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Bashforth, Francis, 1819-1912 (mathematician)



  • Existence: 1819 - 1912


Francis Bashforth (1819-1912), mathematician, was born near Doncaster in 1819. He was educated at Doncaster Grammar school and entered St John's College, Cambridge as a sizar in 1840. He was ordained priest in 1851 and in 1857 accepted the college living of Minting, near Horncastle, Lincolnshire, of which he remained rector until 1908. In 1869 Bashforth married Elizabeth Jane, daughter of the Revd Samuel Rotton Piggott, vicar of Bredgar, Kent. They had one son. His chief passion was mathematics and after a brief time in the civil service helping design railways he accepted a post as professor of applied mathematics at Woolwich, later the Artillery College. He was very interested in the science of ballistics and carried out many experiments between 1864 and 1880 on the effects of air resistance on projectiles, publishing a number of treaties on the subject. Bashforths' work was rewarded and expanded upon by the government who used his findings to improve their weaponry. He has strong claims to the authorship of the tide predictor and the chronograph he designed was a crucial instrument in his research. He retired to Linconshire in 1908 and died there in February 1912.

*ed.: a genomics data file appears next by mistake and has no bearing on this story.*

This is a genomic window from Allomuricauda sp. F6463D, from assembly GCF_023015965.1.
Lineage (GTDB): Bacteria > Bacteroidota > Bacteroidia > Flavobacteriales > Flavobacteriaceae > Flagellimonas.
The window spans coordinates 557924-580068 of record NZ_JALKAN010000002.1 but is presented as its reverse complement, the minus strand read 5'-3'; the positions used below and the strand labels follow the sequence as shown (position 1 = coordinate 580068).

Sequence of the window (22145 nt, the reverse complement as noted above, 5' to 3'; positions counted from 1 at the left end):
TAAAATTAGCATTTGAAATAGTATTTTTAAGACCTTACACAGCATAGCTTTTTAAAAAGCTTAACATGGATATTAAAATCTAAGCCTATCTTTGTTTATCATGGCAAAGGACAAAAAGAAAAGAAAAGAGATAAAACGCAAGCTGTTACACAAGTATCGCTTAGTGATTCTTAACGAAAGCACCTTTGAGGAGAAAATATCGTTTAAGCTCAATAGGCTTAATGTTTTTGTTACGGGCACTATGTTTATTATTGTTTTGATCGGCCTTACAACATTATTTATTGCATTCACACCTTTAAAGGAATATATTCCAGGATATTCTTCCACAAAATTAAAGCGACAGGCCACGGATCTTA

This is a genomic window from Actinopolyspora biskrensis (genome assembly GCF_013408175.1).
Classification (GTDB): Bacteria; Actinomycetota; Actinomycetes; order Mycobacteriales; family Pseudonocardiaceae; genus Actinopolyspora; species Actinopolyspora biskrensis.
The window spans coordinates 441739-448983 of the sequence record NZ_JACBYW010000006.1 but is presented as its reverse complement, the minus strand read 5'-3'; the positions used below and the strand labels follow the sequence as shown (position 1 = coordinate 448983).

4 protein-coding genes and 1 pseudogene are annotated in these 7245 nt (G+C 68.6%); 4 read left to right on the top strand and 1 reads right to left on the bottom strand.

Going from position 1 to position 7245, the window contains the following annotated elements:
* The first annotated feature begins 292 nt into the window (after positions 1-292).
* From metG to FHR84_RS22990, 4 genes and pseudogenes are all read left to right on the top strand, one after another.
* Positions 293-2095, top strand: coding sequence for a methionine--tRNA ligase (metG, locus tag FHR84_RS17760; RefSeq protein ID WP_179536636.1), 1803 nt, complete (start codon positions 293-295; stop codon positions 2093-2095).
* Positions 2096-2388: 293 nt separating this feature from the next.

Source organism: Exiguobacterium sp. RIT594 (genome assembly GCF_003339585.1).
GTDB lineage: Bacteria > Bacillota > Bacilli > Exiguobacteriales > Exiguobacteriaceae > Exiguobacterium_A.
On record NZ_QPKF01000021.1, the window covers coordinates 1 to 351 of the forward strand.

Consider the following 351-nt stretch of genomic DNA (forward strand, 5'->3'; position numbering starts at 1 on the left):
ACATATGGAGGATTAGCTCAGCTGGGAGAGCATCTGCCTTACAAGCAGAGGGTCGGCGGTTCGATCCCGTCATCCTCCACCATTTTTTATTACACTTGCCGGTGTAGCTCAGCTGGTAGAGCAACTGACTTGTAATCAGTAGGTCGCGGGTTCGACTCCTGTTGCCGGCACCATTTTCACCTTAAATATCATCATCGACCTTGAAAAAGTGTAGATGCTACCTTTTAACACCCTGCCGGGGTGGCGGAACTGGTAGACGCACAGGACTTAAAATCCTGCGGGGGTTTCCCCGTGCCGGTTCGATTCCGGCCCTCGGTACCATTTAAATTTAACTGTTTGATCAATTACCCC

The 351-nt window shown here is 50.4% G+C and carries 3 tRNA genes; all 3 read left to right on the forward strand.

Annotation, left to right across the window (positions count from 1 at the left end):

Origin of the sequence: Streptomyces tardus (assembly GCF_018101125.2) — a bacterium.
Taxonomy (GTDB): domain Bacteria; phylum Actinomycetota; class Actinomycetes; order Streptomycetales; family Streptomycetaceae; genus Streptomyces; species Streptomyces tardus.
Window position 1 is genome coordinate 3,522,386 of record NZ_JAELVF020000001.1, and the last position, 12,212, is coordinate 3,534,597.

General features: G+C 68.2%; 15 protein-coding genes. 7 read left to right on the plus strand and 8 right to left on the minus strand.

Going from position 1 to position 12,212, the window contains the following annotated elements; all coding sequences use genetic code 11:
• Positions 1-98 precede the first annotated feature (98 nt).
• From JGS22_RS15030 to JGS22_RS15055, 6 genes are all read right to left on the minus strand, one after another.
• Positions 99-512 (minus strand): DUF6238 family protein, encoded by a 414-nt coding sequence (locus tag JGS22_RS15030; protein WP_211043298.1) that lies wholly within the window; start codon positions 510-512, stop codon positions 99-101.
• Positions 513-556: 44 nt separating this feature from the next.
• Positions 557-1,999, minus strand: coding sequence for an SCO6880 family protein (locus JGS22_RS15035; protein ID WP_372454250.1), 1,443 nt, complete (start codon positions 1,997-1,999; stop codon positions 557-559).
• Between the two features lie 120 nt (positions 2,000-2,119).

Found in 1 Collection or Record:


'A letter to the members of the Senate on the Management of Cambridge Press during the Three Periods 1822 to 1829, 1830 to 1842, 1843 to 1850'

Reference Code: GBR/0012/MS Add.3855
Scope and Contents

Includes notes and graphs representing numbers of Bibles printed.

Dates: 1854
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